Aglio e olio
A triumph of simplicity, aglio e olio, the classic no-sauce sauce of olive oil and garlic is more a condiment than an actual sauce. As such it requires each component to be at its best. The olive oil should be extra virgin and pressed within the last year. The garlic cloves must be fat and unsprouted. If you’re making the dish in spring, use freshly harvested new garlic bulbs that haven’t yet been dried. Add a small chile or a pinch of good dried chile flakes. I add a squeeze of lemon, a pinch of salt and a bit of chopped parsley to make the pasta pop. It’s the perfect template to embellish, perhaps with a can of tuna or a couple of sweet shrimp or a bit of crab that you’ve sautéed in butter or oil. Or just eat on a warm day accompanied by a glass of chilled wine and a crisp salad.
When figuring dry pasta amounts I use the Italian convention of 100 grams per person.
From the story: Pasta PSA: Please don’t buy terrible supermarket fresh pasta. Here’s why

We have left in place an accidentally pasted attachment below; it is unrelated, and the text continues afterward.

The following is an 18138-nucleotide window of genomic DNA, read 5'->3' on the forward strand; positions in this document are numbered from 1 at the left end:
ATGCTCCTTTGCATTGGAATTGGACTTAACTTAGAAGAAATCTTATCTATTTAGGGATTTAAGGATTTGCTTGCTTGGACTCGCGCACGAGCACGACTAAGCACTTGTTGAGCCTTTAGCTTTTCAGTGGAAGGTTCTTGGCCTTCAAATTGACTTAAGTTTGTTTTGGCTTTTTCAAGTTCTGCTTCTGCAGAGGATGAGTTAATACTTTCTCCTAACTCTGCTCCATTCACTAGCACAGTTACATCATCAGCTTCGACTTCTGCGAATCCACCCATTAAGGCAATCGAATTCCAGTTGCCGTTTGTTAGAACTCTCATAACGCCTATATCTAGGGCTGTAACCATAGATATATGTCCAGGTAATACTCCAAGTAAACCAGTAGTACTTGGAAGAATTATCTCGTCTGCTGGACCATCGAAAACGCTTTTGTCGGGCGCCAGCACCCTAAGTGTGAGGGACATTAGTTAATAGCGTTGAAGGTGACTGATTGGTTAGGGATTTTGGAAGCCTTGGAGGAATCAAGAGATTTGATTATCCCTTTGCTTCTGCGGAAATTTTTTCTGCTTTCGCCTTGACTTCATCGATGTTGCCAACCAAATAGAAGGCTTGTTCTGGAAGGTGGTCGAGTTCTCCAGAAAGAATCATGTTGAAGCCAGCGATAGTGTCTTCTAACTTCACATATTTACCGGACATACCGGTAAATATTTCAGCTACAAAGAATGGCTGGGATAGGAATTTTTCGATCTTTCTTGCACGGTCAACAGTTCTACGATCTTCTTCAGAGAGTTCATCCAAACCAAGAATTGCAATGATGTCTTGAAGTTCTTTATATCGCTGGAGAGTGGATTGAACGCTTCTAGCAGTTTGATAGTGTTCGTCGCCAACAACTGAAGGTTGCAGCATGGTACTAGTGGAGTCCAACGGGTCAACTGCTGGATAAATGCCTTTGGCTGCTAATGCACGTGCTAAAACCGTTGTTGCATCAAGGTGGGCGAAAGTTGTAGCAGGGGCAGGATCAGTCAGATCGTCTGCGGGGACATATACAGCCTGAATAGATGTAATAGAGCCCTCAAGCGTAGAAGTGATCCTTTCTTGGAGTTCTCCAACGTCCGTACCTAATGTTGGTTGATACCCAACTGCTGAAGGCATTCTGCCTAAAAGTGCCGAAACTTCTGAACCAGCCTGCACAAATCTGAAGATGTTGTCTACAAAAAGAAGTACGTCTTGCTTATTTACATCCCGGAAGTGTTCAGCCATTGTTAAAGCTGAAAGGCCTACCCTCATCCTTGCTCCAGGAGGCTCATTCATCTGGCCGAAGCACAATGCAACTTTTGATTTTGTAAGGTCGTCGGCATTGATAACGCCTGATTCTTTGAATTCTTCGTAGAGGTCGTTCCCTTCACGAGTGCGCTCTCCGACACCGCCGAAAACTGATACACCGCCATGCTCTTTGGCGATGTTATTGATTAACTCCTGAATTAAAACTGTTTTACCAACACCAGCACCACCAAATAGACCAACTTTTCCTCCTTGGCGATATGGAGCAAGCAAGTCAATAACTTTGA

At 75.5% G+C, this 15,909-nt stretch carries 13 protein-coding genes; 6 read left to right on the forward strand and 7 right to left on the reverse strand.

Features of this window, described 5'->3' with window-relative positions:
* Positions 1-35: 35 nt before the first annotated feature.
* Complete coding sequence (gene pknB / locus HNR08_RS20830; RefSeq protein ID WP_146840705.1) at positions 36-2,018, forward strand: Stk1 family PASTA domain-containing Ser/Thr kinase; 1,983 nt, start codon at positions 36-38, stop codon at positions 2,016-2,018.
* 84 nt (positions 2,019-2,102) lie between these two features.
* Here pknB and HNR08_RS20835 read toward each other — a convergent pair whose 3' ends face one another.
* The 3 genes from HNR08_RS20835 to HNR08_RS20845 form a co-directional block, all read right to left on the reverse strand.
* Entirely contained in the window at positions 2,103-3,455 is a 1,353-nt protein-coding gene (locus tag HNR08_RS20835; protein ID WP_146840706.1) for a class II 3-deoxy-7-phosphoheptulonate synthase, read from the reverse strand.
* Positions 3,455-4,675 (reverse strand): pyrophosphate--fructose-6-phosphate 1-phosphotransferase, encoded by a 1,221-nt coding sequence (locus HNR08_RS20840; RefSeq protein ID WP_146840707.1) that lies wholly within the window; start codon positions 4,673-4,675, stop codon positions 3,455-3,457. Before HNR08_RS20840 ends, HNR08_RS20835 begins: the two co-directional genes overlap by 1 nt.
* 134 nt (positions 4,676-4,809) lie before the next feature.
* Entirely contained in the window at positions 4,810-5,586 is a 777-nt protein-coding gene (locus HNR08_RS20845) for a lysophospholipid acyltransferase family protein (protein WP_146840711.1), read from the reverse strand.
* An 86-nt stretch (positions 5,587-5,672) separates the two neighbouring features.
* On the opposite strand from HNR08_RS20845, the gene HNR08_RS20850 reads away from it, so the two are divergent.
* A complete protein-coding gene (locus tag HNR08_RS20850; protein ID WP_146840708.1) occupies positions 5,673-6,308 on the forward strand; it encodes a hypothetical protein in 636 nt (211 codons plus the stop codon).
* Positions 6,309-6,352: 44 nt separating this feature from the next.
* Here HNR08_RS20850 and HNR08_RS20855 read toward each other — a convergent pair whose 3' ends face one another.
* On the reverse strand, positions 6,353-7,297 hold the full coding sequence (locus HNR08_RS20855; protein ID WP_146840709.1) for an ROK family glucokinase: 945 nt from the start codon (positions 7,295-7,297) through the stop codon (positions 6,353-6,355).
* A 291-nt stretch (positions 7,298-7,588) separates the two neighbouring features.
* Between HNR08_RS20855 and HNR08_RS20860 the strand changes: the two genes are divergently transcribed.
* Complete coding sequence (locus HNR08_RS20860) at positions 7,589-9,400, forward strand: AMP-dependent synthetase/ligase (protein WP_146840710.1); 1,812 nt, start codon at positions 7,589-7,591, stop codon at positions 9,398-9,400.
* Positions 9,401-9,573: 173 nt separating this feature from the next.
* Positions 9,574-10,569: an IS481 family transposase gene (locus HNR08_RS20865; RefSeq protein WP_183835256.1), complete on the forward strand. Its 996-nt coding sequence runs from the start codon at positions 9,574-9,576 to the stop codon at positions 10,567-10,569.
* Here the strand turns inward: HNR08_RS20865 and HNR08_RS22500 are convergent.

Add enough oil to a small skillet to generously coat the bottom of the pan by about ¼-inch (you will want enough oil to stew the garlic, not saute). Add the garlic and cook over low heat until the garlic turns translucent and gives off its aroma. You may want to allow it to get a bit more golden, but remember that it keeps cooking off the heat and burns quickly. Add the chile flakes and allow to sizzle for a few seconds. Remove the pan from heat, add salt to taste and squeeze the lemon juice into the pan. Add the parsley and stir to mix.
Meanwhile, cook the pasta in abundant boiling salted water until al dente. Drain, leaving a bit of moisture clinging to the pasta. Place the pasta in a serving bowl, add the garlic-oil mixture and toss well to mix. Serve immediately.
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